Our findings of a higher venous hematocrit values at 4 hours of age in the delayed cord clamping group indicates an effective placental transfusion at the time of birth when cord clamping is delayed. The finding is consistent with previous studies (12
). Although our sample size is small, the almost identical findings of various delivery room events suggest that the procedure of delayed cord clamping for a mean duration of 35 seconds is feasible and safe in this population. This is an important observation since many obstetricians are concerned that delaying the clamping of the cord may compromise the welfare of an infant during delivery.
We demonstrated that delayed cord clamping in this high risk population resulted in a trend toward a higher hematocrit values during the first 6 weeks, less need for transfusion during hospital stay and lower incidence of late onset sepsis and necrotizing enterocolitis (beneficial effects) as well as a higher incidence of intraventricular hemorrhage and retinopathy of prematurity (adverse effects). However, these beneficial and adverse outcomes of the intervention were all collected as secondary variables and were not powered for statistical significance in our sample size calculation. With reference to the higher hematocrit level at 6 weeks of age, Ultee et al recently showed that DCC is associated with a higher hematocrit levels in late preterm infants at 10 weeks of age when compared with those with ICC (20
) In a retrospective meta-analysis Rabe et al (17
) reviewed infants born below 37 weeks gestation and enrolled into a randomized study of delayed cord clamping (30 seconds or more) versus immediate cord clamping (less than 20 seconds) after birth.. Systematic search and analysis of the data were done according to the methodology of the Cochrane collaboration. They analyzed the results of 10 studies describing a total of 454 preterm infants which met the inclusion and assessment criteria. Major benefits of the intervention were higher circulating blood volume during the first 24 h of life, less need for blood transfusions (p=0.004) and less incidence of intraventricular hemorrhage (p=0.002). Recent studies have shown a lower incidence of late onset sepsis and intraventricular hemorrhage with delayed cord clamping (15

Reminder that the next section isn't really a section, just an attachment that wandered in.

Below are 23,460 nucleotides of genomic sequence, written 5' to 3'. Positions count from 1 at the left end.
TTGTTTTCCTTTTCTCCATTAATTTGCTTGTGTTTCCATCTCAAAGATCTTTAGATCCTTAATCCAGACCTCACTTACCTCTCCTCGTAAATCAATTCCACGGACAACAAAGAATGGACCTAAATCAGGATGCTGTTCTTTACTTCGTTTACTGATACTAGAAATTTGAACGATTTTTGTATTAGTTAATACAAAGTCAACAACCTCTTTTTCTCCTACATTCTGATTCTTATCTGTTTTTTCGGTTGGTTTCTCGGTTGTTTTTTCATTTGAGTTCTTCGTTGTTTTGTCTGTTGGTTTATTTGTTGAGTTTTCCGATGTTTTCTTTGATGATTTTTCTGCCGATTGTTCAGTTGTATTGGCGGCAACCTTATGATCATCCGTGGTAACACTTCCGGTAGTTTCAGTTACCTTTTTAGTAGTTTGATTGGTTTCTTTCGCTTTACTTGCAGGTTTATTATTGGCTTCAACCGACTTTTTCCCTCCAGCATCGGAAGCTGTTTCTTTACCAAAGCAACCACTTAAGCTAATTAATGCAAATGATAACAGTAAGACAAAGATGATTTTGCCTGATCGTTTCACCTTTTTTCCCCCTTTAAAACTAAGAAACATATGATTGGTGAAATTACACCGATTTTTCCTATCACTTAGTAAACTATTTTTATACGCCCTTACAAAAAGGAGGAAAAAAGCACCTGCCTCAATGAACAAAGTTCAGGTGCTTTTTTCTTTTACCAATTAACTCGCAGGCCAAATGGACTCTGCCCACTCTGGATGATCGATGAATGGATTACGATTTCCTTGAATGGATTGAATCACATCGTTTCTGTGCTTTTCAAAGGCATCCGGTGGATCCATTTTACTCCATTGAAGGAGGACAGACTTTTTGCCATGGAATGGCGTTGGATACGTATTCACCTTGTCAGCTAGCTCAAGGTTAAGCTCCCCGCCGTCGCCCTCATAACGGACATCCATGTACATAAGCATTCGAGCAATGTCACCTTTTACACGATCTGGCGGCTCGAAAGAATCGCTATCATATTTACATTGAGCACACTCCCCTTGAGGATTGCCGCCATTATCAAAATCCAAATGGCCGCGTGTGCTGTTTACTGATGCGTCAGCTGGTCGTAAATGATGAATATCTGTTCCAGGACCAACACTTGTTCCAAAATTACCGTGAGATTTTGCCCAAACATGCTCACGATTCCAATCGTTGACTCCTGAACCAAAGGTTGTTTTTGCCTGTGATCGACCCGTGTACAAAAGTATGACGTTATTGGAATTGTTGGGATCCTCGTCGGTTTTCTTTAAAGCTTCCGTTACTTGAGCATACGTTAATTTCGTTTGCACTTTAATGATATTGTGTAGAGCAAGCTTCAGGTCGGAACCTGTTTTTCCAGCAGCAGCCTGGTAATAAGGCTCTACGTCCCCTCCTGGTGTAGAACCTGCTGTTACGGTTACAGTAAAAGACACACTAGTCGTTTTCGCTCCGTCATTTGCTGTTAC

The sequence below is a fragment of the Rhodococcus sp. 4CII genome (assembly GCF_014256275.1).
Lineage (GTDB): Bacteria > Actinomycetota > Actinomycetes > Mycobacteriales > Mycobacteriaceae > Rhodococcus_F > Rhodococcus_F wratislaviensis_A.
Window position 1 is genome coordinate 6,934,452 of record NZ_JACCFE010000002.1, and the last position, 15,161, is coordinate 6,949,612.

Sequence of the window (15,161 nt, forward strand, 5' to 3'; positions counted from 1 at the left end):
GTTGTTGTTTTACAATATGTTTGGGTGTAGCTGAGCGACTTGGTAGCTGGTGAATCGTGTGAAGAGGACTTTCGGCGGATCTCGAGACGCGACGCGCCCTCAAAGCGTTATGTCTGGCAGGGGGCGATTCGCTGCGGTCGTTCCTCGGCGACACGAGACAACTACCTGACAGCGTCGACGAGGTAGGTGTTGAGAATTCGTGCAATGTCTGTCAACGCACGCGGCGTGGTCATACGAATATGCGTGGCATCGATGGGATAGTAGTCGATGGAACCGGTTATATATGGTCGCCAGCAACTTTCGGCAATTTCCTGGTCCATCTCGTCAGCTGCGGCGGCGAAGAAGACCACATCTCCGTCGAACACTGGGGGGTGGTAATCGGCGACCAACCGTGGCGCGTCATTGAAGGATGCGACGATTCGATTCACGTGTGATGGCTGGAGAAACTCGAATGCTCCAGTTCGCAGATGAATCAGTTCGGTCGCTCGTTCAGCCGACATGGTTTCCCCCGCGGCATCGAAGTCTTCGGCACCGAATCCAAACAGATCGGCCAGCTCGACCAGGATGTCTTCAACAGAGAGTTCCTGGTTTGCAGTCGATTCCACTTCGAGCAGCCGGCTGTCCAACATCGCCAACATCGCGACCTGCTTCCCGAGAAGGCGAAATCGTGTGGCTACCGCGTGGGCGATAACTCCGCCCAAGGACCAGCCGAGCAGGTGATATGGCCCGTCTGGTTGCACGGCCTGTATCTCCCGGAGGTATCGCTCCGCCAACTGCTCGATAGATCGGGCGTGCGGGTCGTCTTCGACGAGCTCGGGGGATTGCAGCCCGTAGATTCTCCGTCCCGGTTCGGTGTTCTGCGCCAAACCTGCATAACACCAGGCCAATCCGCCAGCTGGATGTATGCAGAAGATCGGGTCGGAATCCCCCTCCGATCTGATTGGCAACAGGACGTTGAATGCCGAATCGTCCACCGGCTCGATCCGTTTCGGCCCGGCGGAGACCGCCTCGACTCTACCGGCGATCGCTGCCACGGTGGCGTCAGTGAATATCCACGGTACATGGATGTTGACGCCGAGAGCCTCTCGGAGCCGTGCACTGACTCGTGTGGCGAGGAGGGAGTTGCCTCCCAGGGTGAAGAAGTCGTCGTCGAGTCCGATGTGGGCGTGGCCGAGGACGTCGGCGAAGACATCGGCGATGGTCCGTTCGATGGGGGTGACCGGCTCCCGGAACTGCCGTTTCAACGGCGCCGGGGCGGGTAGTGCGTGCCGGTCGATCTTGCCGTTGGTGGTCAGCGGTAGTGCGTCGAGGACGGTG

) based on the rationale that effective placental transfusion provided additional amount of stem cells that may confer additional immunologic competence (21
) for the former observation and additional blood volume that provides circulatory stability for the latter.
More recently, Hosono and coworkers introduced a novel method of ‘umbilical cord milking in lieu of delayed cord clamping to achieve placental transfusion for very preterm infants. The demonstrated that such procedure resulted in a higher blood pressure and urine outputs during the first 12 hours of life (23
), shorter duration of assisted ventilation a and less need for blood transfusion. (24
) Moreover, since it was known that umbilical cord blood contains various valuable stem cells such as haematopoietic stem cells, endothelial cell precursors, mesenchymal progenitors and multipotent/pluripotent lineage stem cells, the merit of delayed cord clamping has been magnified (25
It appears that in very preterm infants, placental transfusion achieved by delayed cord clamping or umbilical cord milking is a relatively inexpensive and safe intervention that could provide significant benefits. A single center large (sample size = 220) randomized controlled trial to test the hypothesis that delayed cord clamping will result in lower incidence of intravenricular hemorrhage and late onset sepsis is currently in progress at Women and Infants’ Hospital of RI (Judith Mercer, PhD, personal communication). Confirmation of the safety and benefits of delayed cord clamping by this clinical trial will provide an impetus to alter our practice of cord clamping during delivery of these high risk infants.